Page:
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Ambrosy A.P.,Stanford University | Gheorghiade M.,Northwestern University | Bubenek S.,Institute Of Emergency For Cardiovascular Diseases Cciliescu | Vinereanu D.,Universitary Emergency Hospital | And 3 more authors.
European Heart Journal: Acute Cardiovascular Care | Year: 2013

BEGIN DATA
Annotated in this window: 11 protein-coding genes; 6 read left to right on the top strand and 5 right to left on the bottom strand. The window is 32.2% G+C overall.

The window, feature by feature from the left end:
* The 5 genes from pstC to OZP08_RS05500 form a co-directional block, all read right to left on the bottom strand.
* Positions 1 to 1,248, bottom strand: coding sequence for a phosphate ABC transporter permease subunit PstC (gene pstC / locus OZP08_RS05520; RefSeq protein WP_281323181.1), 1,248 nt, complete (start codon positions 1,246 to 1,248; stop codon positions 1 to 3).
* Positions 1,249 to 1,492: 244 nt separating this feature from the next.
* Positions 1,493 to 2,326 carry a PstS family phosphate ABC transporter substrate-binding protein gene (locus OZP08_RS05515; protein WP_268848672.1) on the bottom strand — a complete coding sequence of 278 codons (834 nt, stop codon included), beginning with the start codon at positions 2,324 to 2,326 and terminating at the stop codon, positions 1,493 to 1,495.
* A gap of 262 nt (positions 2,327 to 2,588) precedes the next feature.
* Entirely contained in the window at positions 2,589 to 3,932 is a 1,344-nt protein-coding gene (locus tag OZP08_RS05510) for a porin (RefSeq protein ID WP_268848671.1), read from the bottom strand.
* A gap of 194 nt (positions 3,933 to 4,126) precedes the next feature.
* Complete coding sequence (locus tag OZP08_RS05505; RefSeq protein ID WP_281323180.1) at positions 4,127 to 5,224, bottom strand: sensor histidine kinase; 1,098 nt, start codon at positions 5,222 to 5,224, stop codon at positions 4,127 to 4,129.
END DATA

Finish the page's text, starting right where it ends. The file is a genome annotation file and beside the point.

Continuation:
Background: Transaminases are commonly elevated in both the inpatient and ambulatory settings in heart failure (HF). Aims: To determine the prevalence and degree of elevated transaminase levels at admission and to evaluate the association between transaminase levels and in-hospital morbidity and mortality. Methods: Over a 12-month period, the Romanian Acute Heart Failure Syndromes (RO-AHFS) registry enrolled consecutive patients hospitalized for HF at 13 medical centres. A post-hoc analysis of the 489 patients (15.2%) with alanine transaminase (ALT) and aspartate transaminase (AST) (upper limits of normal 31 IU/l and 32 IU/l, respectively) measured at baseline was performed. In-hospital mortality was compared across quartiles using multivariable Cox regression models. Results: The prevalences of elevated ALT and AST were 28% and 24% and the medians (interquartile range) were 22 (16-47) and 23 (16-37 IU/L). Patients with elevated transaminases more commonly had right HF, cardiogenic shock, or an ejection fraction <45%. Patients with an ALT in the highest quartile were more likely to present with hypotension and a low pulse pressure, to have electrocardiographic evidence of left ventricular dyssynchrony and echocardiographic findings including increased left ventricular dimensions, reduced left ventricular ejection fraction, and valvular heart disease, to require inotropic or vasopressor support during hospitalization, and to report lower β-blocker and angiotensin-converting enzyme inhibitor utilization. After adjusting for potential confounders, ALT was directly associated with BUN increases ≥10 mg/dl, necessity for intensive care unit admission, and longer length of stay. Patients in the highest quartile of ALT experienced significantly higher rates of all-cause mortality. Conclusions: In patients hospitalized for HF, there is a graded relationship between admission transaminase levels and surrogates for in-hospital morbidity, while more pronounced elevations of ALT predict in-hospital mortality independent of known prognostic indicators. © The European Society of Cardiology 2013.

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